Monday, December 19, 2005

Plano OPAR

In the past when I would join a local organization, I would volunteer to create a website for them. This was somewhat labor intensive as I would need to update the webpages for them as time went on. This past weekend, though, I recommended to three different local organizations I attended that they consider using a blog instead. A blog can be easily updated by an organizational officer without requiring any knowledge of HTML, FTP, or directory structures.

One of the organizations that jumped on this pretty quickly is the Plano OPAR Study Group. This is the other local Objectivist meeting that I attend. "OPAR" is an abbreviation for the title of the book, "Objectivism: The Philosophy of Ayn Rand".

Friday, December 16, 2005

Restore the Pledge

This "In God We Trust" poster is hanging in the main office of the local public elementary school, next to a poster of the Pledge of Allegiance with its unconstitutional "under God" insertion. I took this picture today when I was there to complain to the principal about a different church-state separation violation, the addition of "Silent Night" to the winter musical after a number of supernaturalist parents complained. I suspect that this comment to my daughter by another classmate is typical of the attitudes of the adults involved, both parents and administration.

I am doing what I can on these as local issues. At the national level, I am pleased to report that Dr. Mike Newdow is pursuing both the "under God" and, more recently, the "In God We Trust" infringements to the first clause of the the First Amendment of the Bill of Rights of the U.S. Constitution. You can find out more about his efforts at his website, RestoreThePledge.com.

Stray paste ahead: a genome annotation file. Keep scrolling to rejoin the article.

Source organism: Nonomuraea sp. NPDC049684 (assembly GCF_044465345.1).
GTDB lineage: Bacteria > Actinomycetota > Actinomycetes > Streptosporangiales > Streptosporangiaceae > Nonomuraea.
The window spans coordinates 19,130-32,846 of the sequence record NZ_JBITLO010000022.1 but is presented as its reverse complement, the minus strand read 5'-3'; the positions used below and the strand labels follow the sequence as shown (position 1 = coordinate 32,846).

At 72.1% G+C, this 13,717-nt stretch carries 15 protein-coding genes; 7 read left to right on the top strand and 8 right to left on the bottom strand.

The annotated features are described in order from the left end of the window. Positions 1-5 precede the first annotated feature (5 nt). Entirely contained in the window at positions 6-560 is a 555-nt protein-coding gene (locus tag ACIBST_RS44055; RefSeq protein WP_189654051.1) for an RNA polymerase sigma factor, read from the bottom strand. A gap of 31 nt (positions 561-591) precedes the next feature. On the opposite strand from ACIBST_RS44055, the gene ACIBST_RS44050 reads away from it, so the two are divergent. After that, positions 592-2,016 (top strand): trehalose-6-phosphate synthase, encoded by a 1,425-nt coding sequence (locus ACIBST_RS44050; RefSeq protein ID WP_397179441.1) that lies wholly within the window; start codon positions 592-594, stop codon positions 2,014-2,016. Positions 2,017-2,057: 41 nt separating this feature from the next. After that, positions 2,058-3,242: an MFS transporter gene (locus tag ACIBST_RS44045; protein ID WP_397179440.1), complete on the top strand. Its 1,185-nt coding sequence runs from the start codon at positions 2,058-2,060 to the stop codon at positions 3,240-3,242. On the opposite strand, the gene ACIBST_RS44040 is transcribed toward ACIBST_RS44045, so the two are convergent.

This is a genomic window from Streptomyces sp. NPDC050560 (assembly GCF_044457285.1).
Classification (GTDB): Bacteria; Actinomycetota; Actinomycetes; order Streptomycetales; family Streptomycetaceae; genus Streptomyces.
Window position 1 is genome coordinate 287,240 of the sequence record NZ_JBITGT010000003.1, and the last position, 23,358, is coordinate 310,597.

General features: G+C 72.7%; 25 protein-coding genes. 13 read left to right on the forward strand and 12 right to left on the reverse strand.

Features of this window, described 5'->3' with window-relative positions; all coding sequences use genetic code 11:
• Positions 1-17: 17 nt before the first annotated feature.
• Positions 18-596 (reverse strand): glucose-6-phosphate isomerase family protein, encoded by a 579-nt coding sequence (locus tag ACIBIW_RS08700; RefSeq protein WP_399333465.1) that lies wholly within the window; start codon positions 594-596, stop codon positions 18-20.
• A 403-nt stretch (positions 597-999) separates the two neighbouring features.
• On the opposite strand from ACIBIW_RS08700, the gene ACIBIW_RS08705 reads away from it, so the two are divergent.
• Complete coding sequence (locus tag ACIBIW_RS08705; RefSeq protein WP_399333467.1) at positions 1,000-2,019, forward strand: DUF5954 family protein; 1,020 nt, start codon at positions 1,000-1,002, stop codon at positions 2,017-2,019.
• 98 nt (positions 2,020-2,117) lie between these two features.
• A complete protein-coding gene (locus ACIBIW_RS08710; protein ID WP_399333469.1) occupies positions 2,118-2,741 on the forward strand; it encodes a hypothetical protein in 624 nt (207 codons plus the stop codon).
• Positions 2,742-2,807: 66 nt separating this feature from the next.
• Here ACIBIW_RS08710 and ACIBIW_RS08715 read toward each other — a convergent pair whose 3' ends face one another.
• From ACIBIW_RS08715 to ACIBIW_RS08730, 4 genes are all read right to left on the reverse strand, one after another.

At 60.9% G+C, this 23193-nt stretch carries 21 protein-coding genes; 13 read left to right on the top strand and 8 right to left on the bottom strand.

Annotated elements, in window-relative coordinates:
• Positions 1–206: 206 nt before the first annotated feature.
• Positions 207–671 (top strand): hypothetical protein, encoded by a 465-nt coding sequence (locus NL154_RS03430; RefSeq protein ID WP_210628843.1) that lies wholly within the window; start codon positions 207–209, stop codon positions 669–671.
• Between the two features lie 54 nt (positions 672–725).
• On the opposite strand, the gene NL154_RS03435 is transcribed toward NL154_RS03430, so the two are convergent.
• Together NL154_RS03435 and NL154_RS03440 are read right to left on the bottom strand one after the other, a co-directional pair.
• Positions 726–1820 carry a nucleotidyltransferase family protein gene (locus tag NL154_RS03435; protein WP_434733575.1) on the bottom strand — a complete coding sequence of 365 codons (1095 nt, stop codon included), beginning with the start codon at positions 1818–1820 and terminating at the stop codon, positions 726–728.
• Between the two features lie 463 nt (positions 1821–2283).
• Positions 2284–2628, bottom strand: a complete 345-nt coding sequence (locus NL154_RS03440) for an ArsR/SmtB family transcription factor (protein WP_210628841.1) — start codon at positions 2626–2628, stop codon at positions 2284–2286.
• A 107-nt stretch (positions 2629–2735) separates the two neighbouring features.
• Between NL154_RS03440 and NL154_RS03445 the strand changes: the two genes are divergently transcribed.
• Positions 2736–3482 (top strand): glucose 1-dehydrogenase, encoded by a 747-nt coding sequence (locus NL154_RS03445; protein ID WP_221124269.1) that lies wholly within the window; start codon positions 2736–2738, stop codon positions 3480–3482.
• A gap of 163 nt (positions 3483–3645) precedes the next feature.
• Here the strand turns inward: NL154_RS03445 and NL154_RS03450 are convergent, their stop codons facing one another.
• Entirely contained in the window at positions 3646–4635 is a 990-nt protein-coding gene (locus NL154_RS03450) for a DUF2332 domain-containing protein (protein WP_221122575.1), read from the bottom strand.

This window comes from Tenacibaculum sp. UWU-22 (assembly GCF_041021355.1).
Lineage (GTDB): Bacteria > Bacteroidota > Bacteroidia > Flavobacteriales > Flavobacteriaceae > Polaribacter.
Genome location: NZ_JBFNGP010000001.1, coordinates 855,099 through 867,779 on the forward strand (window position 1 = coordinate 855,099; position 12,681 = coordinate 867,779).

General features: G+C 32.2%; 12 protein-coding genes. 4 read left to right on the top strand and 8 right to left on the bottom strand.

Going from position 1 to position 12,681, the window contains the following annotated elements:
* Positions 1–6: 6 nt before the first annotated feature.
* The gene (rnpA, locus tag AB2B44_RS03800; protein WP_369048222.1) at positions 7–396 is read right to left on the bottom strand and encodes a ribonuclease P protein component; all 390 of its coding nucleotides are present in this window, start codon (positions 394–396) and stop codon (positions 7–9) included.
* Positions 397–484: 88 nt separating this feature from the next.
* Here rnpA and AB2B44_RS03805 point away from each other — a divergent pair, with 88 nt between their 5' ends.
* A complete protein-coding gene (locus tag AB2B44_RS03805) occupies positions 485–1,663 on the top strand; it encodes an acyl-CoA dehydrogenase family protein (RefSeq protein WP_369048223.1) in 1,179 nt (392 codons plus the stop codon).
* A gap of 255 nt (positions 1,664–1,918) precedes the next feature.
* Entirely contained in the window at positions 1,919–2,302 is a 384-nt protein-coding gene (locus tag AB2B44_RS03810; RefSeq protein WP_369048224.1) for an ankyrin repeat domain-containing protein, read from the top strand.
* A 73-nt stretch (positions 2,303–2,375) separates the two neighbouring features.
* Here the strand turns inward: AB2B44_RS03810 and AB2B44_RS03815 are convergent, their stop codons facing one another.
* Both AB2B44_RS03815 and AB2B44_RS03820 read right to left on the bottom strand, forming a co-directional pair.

Thursday, December 15, 2005

Art of Illusion

I discovered an Open Source Java digital content creation (DCC) tool called Art of Illusion. As you can see from the image below, I am now a 3D artist.

Sid Meier's Civilization

My favorite computer game over the years has been Sid Meier's Civilization. I have played this highly addictive game off and on since the first version came out back in the early '90's. I am pleased to report that I have just beaten the recently released Civilization IV at "Emperor" difficulty level.

Wednesday, December 14, 2005

Segway Tour

This is a picture of me from 2005 Nov 11 when I took the Washington D.C. Segway Night Tour. It is amazingly easy to learn to ride a Segway Human Transporter. I doubt it will ever catch on, however, as it does not seem to have much of an advantage over simply walking or riding a bicycle.

Sunday, December 11, 2005

North Texas Objectivist Society

Last night I attended a meeting of the North Texas Objectivist Society. I like Objectivists because they reject both supernaturalism and socialism as irrational. The clever hosts had a "Tree of Reason" with Objectivist terms and phrases written on the ornaments.



Saturday, December 10, 2005

Advanced Java Game Programming

I just came across this About.com review by Kevin Taylor on my book,
Advanced Java Game Programming. I think it is a fair review.

Dallas Area Neuroscience Group

Yesterday I was elected to the volunteer position of Vice President/President Elect of the Dallas Area Neuroscience Group, a chapter of the Society for Neuroscience, for calendar year 2006.

Friday, December 09, 2005

Virtual Reality Web Browser

Here is a screenshot from Whoola Cyberspace, a virtual reality web browser that I created. It has fly-through hyperlinks that can download a webpage or a new 3D scene. You can also set your "home scene" (home page) so that it loads whenever you start the program. The Open Source Java code and the graphics are available from SourceForge.net.

SVG in Mozilla 1.5

I see that GnuPlot supports SVG. I also see that the new Mozilla 1.5 supports it as well. I think I am going to start playing with it:
SVG In HTML Introduction


Upgrade to Firefox 1.5!